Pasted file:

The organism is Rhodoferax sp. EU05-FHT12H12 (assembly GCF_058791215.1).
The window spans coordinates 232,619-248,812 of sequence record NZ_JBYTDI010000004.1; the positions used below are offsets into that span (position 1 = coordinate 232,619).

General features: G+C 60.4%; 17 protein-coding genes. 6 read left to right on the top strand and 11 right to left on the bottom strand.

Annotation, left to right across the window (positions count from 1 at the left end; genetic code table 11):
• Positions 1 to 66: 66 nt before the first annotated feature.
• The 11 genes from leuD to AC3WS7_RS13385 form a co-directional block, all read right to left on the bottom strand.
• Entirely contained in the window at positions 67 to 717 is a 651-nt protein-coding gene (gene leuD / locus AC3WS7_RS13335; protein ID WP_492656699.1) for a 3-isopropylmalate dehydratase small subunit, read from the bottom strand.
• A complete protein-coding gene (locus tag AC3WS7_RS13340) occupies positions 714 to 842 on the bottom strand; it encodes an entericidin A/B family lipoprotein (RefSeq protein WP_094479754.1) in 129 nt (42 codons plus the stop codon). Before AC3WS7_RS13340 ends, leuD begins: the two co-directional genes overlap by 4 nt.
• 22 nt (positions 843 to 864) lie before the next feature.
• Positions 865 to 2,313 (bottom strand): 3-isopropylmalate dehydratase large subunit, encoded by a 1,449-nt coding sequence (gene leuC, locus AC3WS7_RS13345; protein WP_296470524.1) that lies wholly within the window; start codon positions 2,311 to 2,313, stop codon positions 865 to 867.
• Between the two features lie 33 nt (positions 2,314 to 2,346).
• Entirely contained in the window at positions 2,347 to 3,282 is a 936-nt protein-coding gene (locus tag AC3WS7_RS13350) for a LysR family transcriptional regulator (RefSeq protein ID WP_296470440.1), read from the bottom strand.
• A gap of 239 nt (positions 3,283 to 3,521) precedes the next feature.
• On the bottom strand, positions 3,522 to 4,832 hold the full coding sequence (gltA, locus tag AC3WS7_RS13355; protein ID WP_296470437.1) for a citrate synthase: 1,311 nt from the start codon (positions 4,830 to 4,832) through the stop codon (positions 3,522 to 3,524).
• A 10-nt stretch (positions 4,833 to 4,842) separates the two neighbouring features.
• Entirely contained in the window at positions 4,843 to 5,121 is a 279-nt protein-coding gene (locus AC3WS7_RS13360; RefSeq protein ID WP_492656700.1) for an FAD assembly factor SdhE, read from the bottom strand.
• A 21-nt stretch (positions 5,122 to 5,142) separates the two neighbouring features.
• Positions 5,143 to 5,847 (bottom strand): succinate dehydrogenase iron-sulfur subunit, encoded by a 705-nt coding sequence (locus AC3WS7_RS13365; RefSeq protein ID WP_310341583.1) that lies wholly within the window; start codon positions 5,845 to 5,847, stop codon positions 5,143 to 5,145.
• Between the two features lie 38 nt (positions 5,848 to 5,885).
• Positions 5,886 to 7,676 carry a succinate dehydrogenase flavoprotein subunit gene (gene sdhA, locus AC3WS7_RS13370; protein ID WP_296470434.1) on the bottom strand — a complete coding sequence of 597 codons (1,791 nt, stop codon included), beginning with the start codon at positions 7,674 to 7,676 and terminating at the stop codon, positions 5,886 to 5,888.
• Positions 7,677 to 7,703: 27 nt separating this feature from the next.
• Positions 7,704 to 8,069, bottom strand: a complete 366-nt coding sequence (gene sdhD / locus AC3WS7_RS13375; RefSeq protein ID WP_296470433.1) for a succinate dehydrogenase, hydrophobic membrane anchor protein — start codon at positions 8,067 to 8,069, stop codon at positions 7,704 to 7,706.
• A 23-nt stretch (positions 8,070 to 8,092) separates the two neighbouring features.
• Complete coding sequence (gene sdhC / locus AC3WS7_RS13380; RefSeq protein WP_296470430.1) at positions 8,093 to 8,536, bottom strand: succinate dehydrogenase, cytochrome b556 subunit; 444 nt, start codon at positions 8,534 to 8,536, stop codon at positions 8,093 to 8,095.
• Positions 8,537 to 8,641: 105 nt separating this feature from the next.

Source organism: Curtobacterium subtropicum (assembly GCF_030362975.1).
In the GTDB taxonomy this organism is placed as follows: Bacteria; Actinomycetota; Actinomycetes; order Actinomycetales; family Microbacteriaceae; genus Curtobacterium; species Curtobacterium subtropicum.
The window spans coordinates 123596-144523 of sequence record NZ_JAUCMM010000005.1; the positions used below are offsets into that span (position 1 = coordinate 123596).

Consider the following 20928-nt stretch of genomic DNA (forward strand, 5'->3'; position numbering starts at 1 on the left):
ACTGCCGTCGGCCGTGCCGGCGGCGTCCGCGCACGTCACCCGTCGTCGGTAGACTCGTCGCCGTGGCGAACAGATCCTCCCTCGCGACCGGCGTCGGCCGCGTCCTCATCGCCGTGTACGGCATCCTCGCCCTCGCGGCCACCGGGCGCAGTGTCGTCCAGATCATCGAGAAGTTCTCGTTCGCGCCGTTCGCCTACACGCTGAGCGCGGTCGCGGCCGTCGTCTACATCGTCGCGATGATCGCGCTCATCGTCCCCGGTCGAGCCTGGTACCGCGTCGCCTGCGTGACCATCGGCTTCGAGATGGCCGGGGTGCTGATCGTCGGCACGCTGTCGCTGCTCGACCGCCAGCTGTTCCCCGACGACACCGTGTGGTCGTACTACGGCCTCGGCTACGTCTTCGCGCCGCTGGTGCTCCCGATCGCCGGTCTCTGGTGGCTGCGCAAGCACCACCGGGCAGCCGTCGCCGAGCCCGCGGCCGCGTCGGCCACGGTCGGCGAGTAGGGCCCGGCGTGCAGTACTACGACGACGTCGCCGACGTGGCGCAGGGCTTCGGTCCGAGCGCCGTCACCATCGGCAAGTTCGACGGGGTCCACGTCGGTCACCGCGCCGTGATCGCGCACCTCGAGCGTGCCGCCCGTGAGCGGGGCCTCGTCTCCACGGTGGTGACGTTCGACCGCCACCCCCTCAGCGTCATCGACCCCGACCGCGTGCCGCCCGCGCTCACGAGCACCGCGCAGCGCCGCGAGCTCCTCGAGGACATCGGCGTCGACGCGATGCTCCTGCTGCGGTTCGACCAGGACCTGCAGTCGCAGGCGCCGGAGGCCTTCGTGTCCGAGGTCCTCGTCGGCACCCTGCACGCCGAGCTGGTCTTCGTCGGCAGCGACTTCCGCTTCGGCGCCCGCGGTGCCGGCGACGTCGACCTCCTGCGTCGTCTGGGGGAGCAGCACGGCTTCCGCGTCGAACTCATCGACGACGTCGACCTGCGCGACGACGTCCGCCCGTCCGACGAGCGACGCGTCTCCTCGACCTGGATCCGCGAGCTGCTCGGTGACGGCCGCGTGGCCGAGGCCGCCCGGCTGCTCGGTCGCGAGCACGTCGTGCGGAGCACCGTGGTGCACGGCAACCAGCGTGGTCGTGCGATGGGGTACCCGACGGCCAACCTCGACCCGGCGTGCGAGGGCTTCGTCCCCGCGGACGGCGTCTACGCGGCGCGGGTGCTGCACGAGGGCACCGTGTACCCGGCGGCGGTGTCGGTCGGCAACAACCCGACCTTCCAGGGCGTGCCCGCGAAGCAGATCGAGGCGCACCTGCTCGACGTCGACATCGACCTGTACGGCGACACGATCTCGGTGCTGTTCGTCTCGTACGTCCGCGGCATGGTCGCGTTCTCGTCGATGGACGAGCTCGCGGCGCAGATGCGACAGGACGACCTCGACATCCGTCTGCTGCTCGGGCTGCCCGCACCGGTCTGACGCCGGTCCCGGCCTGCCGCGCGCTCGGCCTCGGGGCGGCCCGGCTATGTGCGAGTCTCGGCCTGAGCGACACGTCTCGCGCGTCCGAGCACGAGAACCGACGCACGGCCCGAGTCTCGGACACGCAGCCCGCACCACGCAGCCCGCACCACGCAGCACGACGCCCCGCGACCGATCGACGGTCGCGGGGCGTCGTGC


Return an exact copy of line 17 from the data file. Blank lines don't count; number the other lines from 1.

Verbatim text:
• A 21-nt stretch (positions 5,122 to 5,142) separates the two neighbouring features.